N2 - AbstractBackground: In addition to problems with attention and hyperactivity, children with ADHD present with poor organizational skills required for managing time and materials in academic projects. Organizational skills training (OST) has been increasingly used to address these deficits. We conducted a systematic review and meta-analysis of OST in children with ADHD.Objectives: The objective of this study was to systematically review the evidence of the effects of OST for children with ADHD for organizational skills, attention, and academic performance.Methods: We searched 3 electronic databases to locate randomized controlled trials published in English in peer-reviewed journals comparing OST with parent education, treatment-as-usual, or waitlist control conditions. Standardized mean difference effect sizes from the studies were statistically combined using a random-effects meta-analyses across six outcomes: teacher- and parent-rated organizational skills, teacher- and parent-rated inattention, teacher-rated academic performance, and grade point average (GPA). Risk of bias was assessed for randomization, allocation concealment, blinding of participants and treatment personnel, blinding of outcome assessors, incomplete outcome data, and selective outcome reporting.Results: Twelve studies involving 1054 children (576 treatment, 478 control) were included in the meta-analyses. Weighted mean effect sizes for teacher- and parent-rated outcome measures of organizational skills were g = 0.54 (95% CI 0.17 to 0.91) and g = 0.83 (95% CI 0.32 to 1.34), respectively. Weighted mean effect sizes of teacher- and parent-rated symptoms of inattention were g = 0.26 (95% CI 0.01 to 0.52) and g = 0.56 (95% CI 0.38 to 0.74), respectively. Weighted standardized mean effect size for teacher-rated academic performance and GPA were g = 0.33 (95% CI 0.14 to 0.51) and g = 0.29 (95% CI 0.07 to 0.51), respectively. Conclusions: OST leads to moderate improvements in organizational skills of children with ADHD as rated by teachers and large improvements as rated by parents. More modest improvements were observed on the ratings of symptoms of inattention and academic performance.

AB - AbstractBackground: In addition to problems with attention and hyperactivity, children with ADHD present with poor organizational skills required for managing time and materials in academic projects. Organizational skills training (OST) has been increasingly used to address these deficits. We conducted a systematic review and meta-analysis of OST in children with ADHD.Objectives: The objective of this study was to systematically review the evidence of the effects of OST for children with ADHD for organizational skills, attention, and academic performance.Methods: We searched 3 electronic databases to locate randomized controlled trials published in English in peer-reviewed journals comparing OST with parent education, treatment-as-usual, or waitlist control conditions. Standardized mean difference effect sizes from the studies were statistically combined using a random-effects meta-analyses across six outcomes: teacher- and parent-rated organizational skills, teacher- and parent-rated inattention, teacher-rated academic performance, and grade point average (GPA). Risk of bias was assessed for randomization, allocation concealment, blinding of participants and treatment personnel, blinding of outcome assessors, incomplete outcome data, and selective outcome reporting.Results: Twelve studies involving 1054 children (576 treatment, 478 control) were included in the meta-analyses. Weighted mean effect sizes for teacher- and parent-rated outcome measures of organizational skills were g = 0.54 (95% CI 0.17 to 0.91) and g = 0.83 (95% CI 0.32 to 1.34), respectively. Weighted mean effect sizes of teacher- and parent-rated symptoms of inattention were g = 0.26 (95% CI 0.01 to 0.52) and g = 0.56 (95% CI 0.38 to 0.74), respectively. Weighted standardized mean effect size for teacher-rated academic performance and GPA were g = 0.33 (95% CI 0.14 to 0.51) and g = 0.29 (95% CI 0.07 to 0.51), respectively. Conclusions: OST leads to moderate improvements in organizational skills of children with ADHD as rated by teachers and large improvements as rated by parents. More modest improvements were observed on the ratings of symptoms of inattention and academic performance.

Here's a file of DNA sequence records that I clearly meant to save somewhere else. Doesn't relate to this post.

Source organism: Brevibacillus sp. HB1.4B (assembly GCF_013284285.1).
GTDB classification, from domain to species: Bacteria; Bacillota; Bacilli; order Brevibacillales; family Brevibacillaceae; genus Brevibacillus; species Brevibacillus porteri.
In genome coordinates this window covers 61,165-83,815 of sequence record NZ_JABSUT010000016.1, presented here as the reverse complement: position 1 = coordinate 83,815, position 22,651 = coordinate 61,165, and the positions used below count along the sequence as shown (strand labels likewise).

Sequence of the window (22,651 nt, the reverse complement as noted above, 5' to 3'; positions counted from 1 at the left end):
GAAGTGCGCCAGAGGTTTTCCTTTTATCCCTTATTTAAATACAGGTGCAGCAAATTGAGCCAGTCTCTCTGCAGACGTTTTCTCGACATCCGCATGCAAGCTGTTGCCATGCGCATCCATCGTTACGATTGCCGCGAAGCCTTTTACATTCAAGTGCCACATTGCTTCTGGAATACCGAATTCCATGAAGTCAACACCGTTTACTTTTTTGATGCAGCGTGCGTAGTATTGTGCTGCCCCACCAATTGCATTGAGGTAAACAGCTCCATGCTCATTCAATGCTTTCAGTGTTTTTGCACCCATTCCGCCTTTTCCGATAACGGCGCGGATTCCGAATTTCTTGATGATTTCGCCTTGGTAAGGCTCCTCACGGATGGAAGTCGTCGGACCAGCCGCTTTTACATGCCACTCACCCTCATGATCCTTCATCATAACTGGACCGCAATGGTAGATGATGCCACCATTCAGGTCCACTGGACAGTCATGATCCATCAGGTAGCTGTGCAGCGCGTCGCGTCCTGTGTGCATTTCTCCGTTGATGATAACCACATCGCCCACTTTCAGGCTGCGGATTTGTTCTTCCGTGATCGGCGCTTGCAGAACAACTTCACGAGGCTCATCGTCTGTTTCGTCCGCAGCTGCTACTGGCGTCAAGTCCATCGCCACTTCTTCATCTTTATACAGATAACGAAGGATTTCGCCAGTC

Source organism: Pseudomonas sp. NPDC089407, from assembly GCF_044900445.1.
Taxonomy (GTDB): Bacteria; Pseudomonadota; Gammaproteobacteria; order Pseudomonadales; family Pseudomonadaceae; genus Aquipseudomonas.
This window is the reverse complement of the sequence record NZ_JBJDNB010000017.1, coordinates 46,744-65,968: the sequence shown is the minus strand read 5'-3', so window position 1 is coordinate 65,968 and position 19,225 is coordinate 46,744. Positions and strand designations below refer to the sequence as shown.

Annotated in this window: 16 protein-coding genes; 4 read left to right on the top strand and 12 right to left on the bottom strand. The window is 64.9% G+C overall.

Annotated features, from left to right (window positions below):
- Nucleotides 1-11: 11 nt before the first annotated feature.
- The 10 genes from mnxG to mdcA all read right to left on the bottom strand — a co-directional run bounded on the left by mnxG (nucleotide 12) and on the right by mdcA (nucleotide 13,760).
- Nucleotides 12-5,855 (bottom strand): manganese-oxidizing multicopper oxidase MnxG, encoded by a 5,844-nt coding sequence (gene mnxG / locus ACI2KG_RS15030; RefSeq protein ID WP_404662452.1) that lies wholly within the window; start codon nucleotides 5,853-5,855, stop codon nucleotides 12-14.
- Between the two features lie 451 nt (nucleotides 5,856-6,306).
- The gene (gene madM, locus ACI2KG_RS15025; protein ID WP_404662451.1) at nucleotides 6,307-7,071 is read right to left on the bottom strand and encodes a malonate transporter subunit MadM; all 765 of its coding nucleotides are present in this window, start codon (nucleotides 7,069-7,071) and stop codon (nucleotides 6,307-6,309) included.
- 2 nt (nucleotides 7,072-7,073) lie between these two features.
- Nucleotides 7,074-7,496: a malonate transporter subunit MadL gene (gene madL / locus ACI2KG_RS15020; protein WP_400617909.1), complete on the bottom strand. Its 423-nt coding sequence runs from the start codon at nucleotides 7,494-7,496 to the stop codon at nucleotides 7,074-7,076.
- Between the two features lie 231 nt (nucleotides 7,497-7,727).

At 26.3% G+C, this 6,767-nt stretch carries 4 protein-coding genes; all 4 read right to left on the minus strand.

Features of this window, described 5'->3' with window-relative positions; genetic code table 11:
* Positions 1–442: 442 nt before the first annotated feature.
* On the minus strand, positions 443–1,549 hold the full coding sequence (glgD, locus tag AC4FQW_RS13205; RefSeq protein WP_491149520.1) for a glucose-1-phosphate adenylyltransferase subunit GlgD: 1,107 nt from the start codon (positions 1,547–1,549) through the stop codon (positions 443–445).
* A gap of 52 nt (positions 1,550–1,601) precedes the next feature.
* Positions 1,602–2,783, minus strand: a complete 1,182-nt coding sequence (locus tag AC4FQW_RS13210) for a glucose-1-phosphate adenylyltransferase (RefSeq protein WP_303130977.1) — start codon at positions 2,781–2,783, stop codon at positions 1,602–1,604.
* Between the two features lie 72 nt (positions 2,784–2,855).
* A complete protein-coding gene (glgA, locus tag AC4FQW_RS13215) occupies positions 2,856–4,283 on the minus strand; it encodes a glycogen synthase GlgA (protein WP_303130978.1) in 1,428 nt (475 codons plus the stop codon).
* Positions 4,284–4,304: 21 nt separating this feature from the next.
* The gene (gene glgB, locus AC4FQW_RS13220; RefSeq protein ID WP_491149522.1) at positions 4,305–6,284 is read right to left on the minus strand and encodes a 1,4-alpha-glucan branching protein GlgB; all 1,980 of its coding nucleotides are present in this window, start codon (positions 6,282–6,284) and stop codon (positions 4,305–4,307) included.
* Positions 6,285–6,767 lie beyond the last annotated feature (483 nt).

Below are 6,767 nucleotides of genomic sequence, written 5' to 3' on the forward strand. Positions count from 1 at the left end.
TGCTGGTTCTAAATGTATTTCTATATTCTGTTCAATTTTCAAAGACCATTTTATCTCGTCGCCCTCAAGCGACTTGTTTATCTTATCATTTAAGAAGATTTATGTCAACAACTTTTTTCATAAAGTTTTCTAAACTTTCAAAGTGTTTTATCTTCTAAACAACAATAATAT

KW - ADHD

KW - Academic interventions

KW - Behavioral treatment

KW - Organizational skills training

KW - Time management

KW - Humans

KW - Parents

KW - Treatment Outcome

KW - Behavior Therapy/methods

KW - Adolescent

KW - Attention Deficit Disorder with Hyperactivity/psychology

KW - Time Management/psychology

KW - Child

KW - Task Performance and Analysis

U2 - 10.1016/j.cpr.2016.12.004

DO - 10.1016/j.cpr.2016.12.004

M3 - Review

C2 - 28088557

VL - 52

SP - 108

EP - 123

JO - Clinical Psychology Review

JF - Clinical Psychology Review

SN - 0272-7358

ER -